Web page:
From the 19th July, the Government has decided that all legal restrictions, which have underpinned England’s public health response to the Covid-19 pandemic, will lapse.
With this decision, significant responsibility has been shifted to individual citizens and businesses for combatting the spread of the virus. There is now an emphasis on us all to exercise both personal and social responsibility.
Although government guidance will be available, businesses could find themselves in a position where a clear but restrictive black and white situation, will now become one made up of many shades of grey. This will place added burdens on managers especially in the short term as the peak of the current wave of infections is not forecast to arrive for 4 to 6 weeks and this could be exacerbated by any dramatic shift in behaviours post the 19th July.
Along with the COVID-19 response there are various organisational challenges confronting managers including:
- Adjusting to Brexit and new trading relationships,
- Managing talent requirements as labour and skills shortages grow in some sectors,
- Adopting new technologies as the exponential growth of new technologies
- Continues apace and workforces become much more tech literate, embracing and
- Managing new patterns and ways of working, adjusting organisational cultures and
- Practices to fit the new demographics of the modern workplace, bridging the
- Boomer-Millennial and Gen X-Gen Z divides as regards their different ways of thinking and differing experiences of the world of work,
- Developing the capability of the organisation to learn, and ensuring that organisations evolve in line with emerging social trends.
In addition to these multiple challenges, managers are also confronted with challenges associated with organisational dynamics. For the most senior managers, leadership is a lonely place and in small and medium size enterprises there are often no mechanisms, such as coaching, to enable leaders to confide in others about the dilemmas they face.
Middle managers are always in a difficult position, where they are stuck between the aspirations of their leaders, the demands of their subordinates and the realities of the working environment.
Ambidextrous leadership is the aspiration in the new world we face today. Ambidextrous leadership is about providing stability in the present and exploiting current situations to improve business performance and deliver optimum results, whilst transforming the organisation for the future. This is a tough ask on managers and leaders, especially when considering the scale and the pace of the change which confronts them in 2021 and beyond.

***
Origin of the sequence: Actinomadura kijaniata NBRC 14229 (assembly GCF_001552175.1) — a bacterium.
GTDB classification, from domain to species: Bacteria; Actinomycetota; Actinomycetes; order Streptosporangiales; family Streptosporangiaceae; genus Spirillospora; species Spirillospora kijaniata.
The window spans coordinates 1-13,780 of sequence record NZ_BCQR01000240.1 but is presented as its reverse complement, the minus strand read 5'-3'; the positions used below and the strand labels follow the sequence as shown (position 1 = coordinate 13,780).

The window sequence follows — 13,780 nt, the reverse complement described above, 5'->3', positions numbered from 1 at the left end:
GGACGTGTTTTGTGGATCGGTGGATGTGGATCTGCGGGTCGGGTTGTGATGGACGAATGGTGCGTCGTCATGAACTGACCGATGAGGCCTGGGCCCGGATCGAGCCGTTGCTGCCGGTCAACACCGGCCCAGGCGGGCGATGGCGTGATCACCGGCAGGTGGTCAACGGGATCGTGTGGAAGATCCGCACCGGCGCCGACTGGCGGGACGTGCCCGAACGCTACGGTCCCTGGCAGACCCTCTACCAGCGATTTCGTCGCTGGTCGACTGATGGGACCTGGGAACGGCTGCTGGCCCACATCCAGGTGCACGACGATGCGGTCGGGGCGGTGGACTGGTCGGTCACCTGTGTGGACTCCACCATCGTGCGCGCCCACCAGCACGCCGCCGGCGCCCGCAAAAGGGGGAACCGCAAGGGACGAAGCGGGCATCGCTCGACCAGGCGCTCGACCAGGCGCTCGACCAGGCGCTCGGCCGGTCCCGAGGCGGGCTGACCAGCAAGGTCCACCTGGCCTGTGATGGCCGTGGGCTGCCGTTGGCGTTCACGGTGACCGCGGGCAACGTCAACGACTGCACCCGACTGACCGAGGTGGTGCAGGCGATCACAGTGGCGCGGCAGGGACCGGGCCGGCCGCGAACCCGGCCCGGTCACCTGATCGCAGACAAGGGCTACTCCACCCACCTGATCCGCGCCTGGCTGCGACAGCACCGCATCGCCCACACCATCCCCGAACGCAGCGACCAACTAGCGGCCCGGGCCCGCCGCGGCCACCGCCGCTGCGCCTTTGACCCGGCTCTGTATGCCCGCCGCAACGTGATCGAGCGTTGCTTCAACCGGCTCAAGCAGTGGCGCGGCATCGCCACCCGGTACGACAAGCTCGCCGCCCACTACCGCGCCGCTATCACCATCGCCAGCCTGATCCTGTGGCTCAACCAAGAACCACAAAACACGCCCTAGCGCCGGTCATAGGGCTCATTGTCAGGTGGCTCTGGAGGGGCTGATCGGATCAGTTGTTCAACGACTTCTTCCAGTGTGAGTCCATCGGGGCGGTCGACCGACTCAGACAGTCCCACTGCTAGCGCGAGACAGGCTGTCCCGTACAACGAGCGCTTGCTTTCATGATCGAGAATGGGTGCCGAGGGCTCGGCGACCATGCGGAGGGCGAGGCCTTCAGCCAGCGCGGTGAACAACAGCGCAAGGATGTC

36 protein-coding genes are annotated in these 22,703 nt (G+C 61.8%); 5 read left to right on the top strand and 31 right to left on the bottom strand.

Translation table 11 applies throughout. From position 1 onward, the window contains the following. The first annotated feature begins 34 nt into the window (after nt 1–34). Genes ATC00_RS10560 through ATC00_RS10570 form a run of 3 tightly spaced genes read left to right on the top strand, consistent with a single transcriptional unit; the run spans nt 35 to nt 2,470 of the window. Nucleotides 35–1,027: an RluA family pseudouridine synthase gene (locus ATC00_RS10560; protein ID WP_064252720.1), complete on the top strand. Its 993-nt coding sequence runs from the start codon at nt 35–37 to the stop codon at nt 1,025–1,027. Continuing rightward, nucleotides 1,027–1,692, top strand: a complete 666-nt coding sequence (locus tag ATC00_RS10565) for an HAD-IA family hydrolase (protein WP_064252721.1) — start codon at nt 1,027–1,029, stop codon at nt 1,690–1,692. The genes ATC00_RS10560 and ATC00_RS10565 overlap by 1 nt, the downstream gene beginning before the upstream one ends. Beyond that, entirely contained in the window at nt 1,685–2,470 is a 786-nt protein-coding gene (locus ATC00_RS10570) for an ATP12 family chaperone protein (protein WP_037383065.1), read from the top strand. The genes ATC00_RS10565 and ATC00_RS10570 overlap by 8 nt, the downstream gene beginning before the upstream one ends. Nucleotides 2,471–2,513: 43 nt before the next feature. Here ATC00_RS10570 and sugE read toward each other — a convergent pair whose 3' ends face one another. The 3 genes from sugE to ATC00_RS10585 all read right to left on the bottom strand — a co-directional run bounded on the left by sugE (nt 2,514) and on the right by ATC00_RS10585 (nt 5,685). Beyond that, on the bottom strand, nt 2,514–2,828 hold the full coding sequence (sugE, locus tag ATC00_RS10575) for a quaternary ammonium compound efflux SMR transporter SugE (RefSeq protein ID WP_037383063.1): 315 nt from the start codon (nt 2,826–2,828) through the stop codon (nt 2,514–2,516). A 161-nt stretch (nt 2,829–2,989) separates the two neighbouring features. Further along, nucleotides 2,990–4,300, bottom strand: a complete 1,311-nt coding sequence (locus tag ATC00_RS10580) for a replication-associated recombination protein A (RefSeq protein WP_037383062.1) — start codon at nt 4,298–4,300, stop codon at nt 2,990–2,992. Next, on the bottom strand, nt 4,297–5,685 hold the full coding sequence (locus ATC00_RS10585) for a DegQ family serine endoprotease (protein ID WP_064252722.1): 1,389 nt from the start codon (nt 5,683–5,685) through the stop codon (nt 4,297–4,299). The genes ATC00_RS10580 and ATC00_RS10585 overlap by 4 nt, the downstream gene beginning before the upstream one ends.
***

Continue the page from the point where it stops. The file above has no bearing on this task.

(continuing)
What advice can be given to managers and leaders in this situation?
It needs to be recognised that many managers will be experiencing stress in this situation, feeling unable to cope, and convincing themselves that the problem is their personal inadequacies. Imposter syndrome comes to mind. It may be the only time they have ever felt like this in their career. The first and most important thing is for managers to realise that this is normal under these circumstances. They have not suddenly become bad managers over night, but that this is the new norm.
Secondly though, managers must recognise that they will need to adapt to this new post-pandemic norm. They should take heart by reflecting that they have probably adapted successfully many times before on their journey to becoming a manager. They have the personal capability to adapt.
Confront and Embrace
The third piece of advice is that managers need to confront and embrace this new reality. They should not delude themselves that this is a phase and that normal business will be resumed shortly. It will not. There should be an honest and thorough assessment of the current situation and the evolving challenges should be laid out in full.
The next stage is to decide on direction, prioritisation and strategy. This is a normal business process, which managers will be familiar with. However, this needs to be accompanied by an honest assessment of the capability of the organisation and the manager to deliver on the changes required. This should not just embrace the skills needs, but should also consider the well-being aspects of capability. How will the individual manager and the organisation develop the physical and mental stamina to stay the course?
In terms of managers, it is likely they will need to develop a high level of understanding of change management. How to make organisations change ready and how to position organisations to manage change successfully. Additionally, managers should try to find a ‘critical friend’; somebody who they can confide in, bounce ideas off and who can provide constructive challenge. If this cannot be achieved internally, then external options could be considered.
Finally, in terms of the future, it is important that managers are not fatalistic in the face of it. The future depends on the actions taken today. Managers need to embrace the future and recognise that through their actions, they can shape it for the betterment of themselves, their staff, their organisations, society and our planet.
If managers or organisations need assistance with any of these challenges, they can contact our HR consultancy, Forbury People or our employment lawyers.